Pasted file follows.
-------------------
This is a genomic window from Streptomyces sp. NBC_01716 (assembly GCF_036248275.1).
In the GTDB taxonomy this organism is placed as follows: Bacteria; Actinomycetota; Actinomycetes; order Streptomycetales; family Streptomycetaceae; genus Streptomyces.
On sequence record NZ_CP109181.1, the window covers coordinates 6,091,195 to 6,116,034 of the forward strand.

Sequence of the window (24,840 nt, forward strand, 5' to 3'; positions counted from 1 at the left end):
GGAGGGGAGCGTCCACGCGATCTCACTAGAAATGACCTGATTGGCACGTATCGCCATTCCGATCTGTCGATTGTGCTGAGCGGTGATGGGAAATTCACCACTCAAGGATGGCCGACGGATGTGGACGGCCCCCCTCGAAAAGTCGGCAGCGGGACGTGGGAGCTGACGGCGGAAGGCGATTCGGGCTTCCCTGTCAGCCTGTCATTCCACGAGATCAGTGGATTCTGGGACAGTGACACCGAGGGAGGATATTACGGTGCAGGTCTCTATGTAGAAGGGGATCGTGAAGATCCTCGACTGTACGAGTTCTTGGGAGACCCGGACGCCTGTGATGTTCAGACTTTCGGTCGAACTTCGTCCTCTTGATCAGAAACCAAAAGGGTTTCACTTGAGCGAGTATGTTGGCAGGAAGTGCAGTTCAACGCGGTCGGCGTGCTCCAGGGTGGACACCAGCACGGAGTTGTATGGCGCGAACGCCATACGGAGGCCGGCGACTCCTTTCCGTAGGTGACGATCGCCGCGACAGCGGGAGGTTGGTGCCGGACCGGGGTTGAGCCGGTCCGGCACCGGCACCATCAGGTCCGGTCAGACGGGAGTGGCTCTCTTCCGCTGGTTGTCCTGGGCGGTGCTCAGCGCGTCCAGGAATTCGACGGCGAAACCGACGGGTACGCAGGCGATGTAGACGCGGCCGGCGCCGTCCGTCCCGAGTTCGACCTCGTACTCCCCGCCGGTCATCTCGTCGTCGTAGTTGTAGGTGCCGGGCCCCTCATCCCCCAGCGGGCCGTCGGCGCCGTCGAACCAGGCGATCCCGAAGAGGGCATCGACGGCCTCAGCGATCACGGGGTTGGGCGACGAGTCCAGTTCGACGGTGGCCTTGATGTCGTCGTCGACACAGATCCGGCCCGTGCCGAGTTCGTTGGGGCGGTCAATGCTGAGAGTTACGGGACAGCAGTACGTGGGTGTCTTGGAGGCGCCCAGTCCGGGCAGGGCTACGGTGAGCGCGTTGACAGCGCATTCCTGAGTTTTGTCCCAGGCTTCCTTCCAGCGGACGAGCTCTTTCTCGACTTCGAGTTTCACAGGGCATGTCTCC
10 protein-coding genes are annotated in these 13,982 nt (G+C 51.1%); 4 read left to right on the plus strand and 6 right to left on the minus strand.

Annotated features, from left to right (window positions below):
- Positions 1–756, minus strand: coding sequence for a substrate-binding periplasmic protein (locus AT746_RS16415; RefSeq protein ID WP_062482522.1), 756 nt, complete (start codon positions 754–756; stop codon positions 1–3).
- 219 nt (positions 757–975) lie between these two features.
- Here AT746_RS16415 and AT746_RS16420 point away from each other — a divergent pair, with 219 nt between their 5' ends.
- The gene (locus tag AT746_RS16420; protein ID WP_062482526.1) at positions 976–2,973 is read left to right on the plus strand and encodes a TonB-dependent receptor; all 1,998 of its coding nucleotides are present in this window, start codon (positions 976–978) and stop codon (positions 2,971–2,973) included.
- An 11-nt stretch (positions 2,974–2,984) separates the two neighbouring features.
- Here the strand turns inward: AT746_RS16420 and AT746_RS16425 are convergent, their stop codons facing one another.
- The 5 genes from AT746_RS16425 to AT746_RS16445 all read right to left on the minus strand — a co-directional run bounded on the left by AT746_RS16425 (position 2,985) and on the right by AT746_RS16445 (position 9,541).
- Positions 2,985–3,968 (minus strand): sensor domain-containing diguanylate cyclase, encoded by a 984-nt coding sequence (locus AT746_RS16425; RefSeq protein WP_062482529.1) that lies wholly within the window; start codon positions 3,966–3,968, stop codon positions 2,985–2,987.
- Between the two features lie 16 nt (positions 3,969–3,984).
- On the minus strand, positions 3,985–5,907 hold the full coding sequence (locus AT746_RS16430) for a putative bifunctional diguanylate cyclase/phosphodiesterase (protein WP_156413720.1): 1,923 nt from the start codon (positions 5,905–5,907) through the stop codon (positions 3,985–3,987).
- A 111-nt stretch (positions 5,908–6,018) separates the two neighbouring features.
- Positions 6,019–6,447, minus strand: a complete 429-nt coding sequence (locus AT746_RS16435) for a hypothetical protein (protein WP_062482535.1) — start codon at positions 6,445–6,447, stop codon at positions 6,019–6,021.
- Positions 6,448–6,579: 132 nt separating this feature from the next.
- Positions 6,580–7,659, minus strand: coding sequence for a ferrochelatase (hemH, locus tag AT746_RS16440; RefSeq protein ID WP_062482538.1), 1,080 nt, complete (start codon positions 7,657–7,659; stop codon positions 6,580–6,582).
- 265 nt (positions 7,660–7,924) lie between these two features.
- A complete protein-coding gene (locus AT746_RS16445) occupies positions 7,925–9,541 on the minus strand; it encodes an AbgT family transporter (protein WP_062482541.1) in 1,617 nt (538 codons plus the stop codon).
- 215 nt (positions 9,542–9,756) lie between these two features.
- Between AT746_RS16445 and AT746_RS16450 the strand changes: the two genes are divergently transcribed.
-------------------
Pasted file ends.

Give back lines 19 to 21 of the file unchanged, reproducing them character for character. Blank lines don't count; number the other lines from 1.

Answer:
- Positions 6,019–6,447, minus strand: a complete 429-nt coding sequence (locus AT746_RS16435) for a hypothetical protein (protein WP_062482535.1) — start codon at positions 6,445–6,447, stop codon at positions 6,019–6,021.
- Positions 6,448–6,579: 132 nt separating this feature from the next.
- Positions 6,580–7,659, minus strand: coding sequence for a ferrochelatase (hemH, locus tag AT746_RS16440; RefSeq protein ID WP_062482538.1), 1,080 nt, complete (start codon positions 7,657–7,659; stop codon positions 6,580–6,582).